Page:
Education Policy | Post Primary | Preschool | Primary | Tertiary | Search

 


Technology revitalises te reo Māori for next generation

Technology revitalises te reo Māori for next generation


PhD research from Victoria University of Wellington is using technology to improve Māori language skills.


For her thesis, Tabitha McKenzie looked at improving te reo proficiency in educational facilities where Māori is spoken, and developed a professional learning and development programme in primary schools.

Tabitha hopes her research will help create a pathway to achieving Māori language proficiency for future teachers and children. “Anyone in our bicultural country who wants to should be able to speak and understand te reo Māori.”

Her research involved people in the wider school community who had interaction with children on a daily basis. This included teachers, teacher aides, principals, librarians and even one caretaker.

“At some point they do have an impact on students, whether that’s out in the playground, the library or in the classroom.”

The use of iPods and iPads, including the voice memo function in the devices, was the main means of monitoring the development of oral language. Tabitha was part of a team who created videos on various aspects of the language which were loaded on devices for participants and teachers to review, as well as meeting regularly with all of those taking part in her study.

Tabitha says initiatives such as like Te Wiki o te Reo Māori, or Māori Language Week and the Māori Television channel, are good ways of revitalising te reo Māori but believes additional new approaches are needed.

“Technology is one way of doing this that you can’t really go past, especially in the world we live in now.”

Tabitha’s own learning of te reo Māori grew from curiosity about conversations her parents had in the language, mainly when they didn’t want their children to know what they were discussing.

She says her grandparents grew up in an environment where they would “get the strap” for speaking Māori at school and this affected the learning of the next generation in her family. “I had to go to university and pay to learn to speak the language of my culture.”

Tabitha is pleased that she is able to give the gift of speaking te reo Māori to her two young boys. “I now have the skills and knowledge to pass on to them so hopefully they don’t have to pay for it in the future.

Ends

© Scoop Media

 
 
 
 
 
Culture Headlines | Health Headlines | Education Headlines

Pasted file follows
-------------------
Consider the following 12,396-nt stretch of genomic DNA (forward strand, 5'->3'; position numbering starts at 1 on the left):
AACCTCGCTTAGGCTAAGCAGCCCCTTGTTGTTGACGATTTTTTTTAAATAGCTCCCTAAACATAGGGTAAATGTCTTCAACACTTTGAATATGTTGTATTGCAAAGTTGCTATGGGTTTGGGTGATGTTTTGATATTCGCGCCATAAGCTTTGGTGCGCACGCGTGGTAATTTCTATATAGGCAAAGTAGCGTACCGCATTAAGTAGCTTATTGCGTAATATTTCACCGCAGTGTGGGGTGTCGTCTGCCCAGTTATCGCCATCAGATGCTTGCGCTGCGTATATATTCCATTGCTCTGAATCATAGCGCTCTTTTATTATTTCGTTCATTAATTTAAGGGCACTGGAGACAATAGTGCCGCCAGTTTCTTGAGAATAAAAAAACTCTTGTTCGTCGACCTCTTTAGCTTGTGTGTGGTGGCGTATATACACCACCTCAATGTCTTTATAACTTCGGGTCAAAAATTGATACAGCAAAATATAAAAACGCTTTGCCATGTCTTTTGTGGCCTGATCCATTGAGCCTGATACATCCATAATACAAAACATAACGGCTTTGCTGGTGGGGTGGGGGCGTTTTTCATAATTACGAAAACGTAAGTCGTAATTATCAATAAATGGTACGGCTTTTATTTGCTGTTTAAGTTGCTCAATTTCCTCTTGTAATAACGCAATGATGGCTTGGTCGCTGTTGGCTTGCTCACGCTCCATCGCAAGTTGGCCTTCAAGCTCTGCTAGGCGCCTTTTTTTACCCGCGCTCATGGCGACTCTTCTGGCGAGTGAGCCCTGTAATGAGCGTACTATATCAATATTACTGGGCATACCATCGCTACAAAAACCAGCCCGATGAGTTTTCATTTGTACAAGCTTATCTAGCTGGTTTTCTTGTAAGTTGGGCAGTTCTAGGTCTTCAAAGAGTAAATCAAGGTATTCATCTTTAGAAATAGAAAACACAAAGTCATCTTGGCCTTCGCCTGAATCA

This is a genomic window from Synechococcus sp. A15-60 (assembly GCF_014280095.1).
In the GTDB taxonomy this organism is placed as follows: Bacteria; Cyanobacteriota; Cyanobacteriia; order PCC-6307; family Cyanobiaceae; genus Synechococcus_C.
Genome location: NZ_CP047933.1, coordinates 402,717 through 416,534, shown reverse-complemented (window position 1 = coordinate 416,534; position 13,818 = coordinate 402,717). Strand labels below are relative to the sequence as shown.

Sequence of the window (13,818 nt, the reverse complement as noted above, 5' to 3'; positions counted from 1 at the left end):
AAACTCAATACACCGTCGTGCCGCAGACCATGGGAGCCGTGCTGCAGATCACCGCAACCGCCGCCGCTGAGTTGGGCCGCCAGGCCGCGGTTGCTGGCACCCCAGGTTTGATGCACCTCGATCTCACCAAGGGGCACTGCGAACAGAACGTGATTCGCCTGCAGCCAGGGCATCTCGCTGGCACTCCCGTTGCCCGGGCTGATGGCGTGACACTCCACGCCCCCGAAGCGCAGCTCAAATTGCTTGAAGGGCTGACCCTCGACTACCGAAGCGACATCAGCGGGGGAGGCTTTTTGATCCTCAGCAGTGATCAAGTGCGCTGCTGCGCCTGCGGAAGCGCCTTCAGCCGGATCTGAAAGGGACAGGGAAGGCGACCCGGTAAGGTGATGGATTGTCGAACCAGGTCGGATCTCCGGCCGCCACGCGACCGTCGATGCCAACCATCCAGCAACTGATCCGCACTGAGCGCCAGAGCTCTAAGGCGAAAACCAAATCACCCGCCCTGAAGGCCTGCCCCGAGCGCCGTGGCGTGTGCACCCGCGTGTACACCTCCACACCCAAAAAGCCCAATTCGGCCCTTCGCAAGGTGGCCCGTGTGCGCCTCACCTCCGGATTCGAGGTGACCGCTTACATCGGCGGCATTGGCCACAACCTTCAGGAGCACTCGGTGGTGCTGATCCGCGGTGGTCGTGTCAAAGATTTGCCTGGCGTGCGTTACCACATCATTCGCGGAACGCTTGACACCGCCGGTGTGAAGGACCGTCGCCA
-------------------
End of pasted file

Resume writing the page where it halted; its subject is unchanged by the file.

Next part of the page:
Sheep: Shearing Record Smashed In Hawke’s Bay

Three shearers gathered from around New Zealand have smashed a World record by 264 sheep despite the heat, the pumiced sheep of inland Hawke’s Bay and a year’s wool weighing an average of over 3.5kg a sheep. More>>

ALSO:

Carrie Fisher: Hollywood In-Breeding & The Velocity Of Being - Binoy Kampmark

There was always going to be a good deal of thick drama around Carrie Fisher, by her own confession, a product of Hollywood in-breeding. Her parents, Debbie Reynolds and the crooner Eddie Fisher, provided ample material for the gossip columns in a marriage breakup after Eddie sped away with Elizabeth Taylor. More>>

  • Image: Tracey Nearmy / EPA
  • Gordon Campbell: On The Best Albums Of 2016

    OK, I’m not even going to try and rationalise this surrender to a ‘best of’ listicle. Still…maybe there is an argument for making some semblance of narrative order out of a year that brought us Trump, Brexit and the deaths of Prince, David Bowie, Leonard Cohen and Alan Vega, who I missed just as much as the Big Three. So without further ado….oh, but first a word from the sponsor More>>

    Emojis: World’s First Māori Emoji App Launched

    It’s here - the world’s first Māori emoji app Emotiki has landed just in time for summer roadtrips and santa stockings, with 200 Māori and Kiwi cultural icons for people to share their kiwiana moments with each other and the world. More>>

    ALSO:

    Howard Davis: Album Of The Year - Van Morrison's 'Keep Me Singing'

    2016 was a grand year for Van The Man - The Belfast Cowboy turned 71, received a knighthood, and reissued an expanded set of soul-fired live recordings from 1973 ('It's Too Late to Stop Now'). In the game for 53 years now, Morrison's albums consistently open new windows into the heart and soul of one of the most enigmatic figures in modern music. More>>

    Review: The NZSO Performs Handel's Messiah

    Max Rashbrooke: Saturday night's performance took the piece back to something like the way it would have originally been performed when premiered in 1742, with an orchestra of 20-30 players and only a few more singers. More>>

    Culture: Rare Hundertwasser Conservation Posters Found After 40 Years

    When Jan and Arnold Heine put a roll of conservation posters into storage in 1974 they had no idea that 42 years later they would be collectors items. More>>

    Get More From Scoop

     
     

    LATEST HEADLINES

     
     
     
     
    Education
    Search Scoop  
     
     
    Powered by Vodafone
    NZ independent news